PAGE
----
Last year, the average tax refund was just over $3,000. Although it might be tempting to dash out and buy a brand new, shiny something or other, curb that impulse for a minute and ponder your options.


 


It’s okay to give yourself a little treat, say personal financial planning experts at the Oklahoma Society of Certified Public Accountants, but remember, the IRS isn’t sending you that money just for fun. That’s your

hard-earned money, so consider using it in ways that can potentially help you out down the road.


Last year, the average tax refund was just over $3,000. Although it might be tempting to dash out and buy a brand new, shiny something or other, curb that impulse for a minute and ponder your options.

 

It’s okay to give yourself a little treat, say personal financial planning experts at the Oklahoma Society of Certified Public Accountants, but remember, the IRS isn’t sending you that money just for fun. That’s your
hard-earned money, so consider using it in ways that can potentially help you out down the road.

 

Here’s some suggestions from the OSCPA:

 

1. Pay down debt ‹ consider using all or part of the refund to pay down balances on high-interest credit card debt, medical debt or car loans. Reducing high-interest debt whenever you can is always a good idea.

 

2. Invest in your future. Studies show 68 percent of Americans aren’t saving enough for their retirement. Use the refund to put more money into an Individual Retirement Account, 401(k) or a mutual fund. Other considerations might be a savings account or certificates of deposit with the best rates available.

 

3. Invest in your children’s future. If your retirement fund is looking strong, consider investing a little extra in your college savings plans.

 

4. Create an emergency fund. If you don’t have the extra money in your hand, it’s time to take action. Experts recommend having at least six months’ worth of living expenses on hand for unforeseen circumstances. Get your fund started with your refund and then add money each month to tide you over in
difficult times.

 

5. Make an extra mortgage payment. If your goal is to pay down your mortgage, just one extra payment towards the principal amount could reduce the interest paid over the life of your mortgage by thousands of dollars.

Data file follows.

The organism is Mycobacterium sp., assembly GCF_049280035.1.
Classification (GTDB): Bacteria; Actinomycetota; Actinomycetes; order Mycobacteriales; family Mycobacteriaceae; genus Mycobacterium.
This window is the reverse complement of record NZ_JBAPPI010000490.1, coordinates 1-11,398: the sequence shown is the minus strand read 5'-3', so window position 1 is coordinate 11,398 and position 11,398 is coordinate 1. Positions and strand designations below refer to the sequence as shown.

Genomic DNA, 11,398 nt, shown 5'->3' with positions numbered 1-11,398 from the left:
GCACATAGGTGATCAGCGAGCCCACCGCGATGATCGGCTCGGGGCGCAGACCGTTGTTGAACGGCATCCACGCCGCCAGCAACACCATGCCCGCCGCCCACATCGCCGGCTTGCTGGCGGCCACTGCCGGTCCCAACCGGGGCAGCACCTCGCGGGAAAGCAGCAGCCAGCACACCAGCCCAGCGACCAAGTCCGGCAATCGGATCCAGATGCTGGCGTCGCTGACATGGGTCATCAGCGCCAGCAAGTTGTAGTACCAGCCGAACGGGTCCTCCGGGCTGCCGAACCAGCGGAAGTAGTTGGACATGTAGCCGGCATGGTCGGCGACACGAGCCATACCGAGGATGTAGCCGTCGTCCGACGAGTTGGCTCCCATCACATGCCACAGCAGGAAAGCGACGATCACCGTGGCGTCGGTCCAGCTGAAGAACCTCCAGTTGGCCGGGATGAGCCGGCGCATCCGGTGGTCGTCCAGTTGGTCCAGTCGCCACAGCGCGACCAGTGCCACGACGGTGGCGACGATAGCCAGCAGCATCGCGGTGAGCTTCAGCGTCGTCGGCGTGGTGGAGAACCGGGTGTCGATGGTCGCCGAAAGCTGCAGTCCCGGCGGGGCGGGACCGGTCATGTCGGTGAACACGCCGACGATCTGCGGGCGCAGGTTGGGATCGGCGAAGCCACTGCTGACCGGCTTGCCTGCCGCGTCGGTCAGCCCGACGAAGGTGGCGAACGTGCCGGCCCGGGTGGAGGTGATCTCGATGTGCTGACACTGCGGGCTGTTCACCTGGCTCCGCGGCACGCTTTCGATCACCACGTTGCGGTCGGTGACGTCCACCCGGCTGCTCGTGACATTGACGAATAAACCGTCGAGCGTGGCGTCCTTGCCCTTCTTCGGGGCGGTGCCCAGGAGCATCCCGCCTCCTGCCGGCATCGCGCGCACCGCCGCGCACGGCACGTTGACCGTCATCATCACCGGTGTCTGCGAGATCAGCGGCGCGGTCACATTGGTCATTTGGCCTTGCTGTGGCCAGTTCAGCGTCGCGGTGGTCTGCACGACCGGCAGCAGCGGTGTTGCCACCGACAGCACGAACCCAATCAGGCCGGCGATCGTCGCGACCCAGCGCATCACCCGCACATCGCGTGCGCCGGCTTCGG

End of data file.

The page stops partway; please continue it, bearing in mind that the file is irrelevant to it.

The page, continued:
6. Refinance ‹ mortgage rates remain low, check to see if  refinancing would be a benefit. You could save thousands over the life of your mortgage and your tax refund can help foot the bill if there are fees involved.

 

7. Do what you’ve been putting off. Things like a non-life threatening medical procedures, dental work, braces for the kids or tires for the car may have all seemed like luxury items when you didn’t have ready cash. Now you do. Use it wisely.

 

A CPA can help. If you are continually receiving a large refund year after year, it’s probably time to take a look at your withholdings on your W-4 statement - the form you completed for your employer when you were hired so they withhold the correct amount of federal income tax from your pay. If your
financial situation has changed, you need to change your withholdings.

 

“The most important thing is to stop overpaying the government with your money,” said Marilyn Geiger, CPA, chair of the OSCPA Financial Literacy Committee. “Ideally, at the end of the year, you don’t owe the government anything, and the government doesn’t owe you anything. If you do receive a refund, give careful thought to how you use it. Allow yourself a small reward now, and then use the rest in such a way that you’ll receive a much larger reward in the future.”

 

For more advice on planning for your financial future, visit www.KnowWhatCounts.org, where you can locate a personal financial adviser with Find-A-CPA, ask a panel of CPAs a financial question using Ask-A-CPA, subscribe to the free e-newsletter, Know What Counts, or find a library near you that’s distributing the 2012 free Financial Fitness Kit.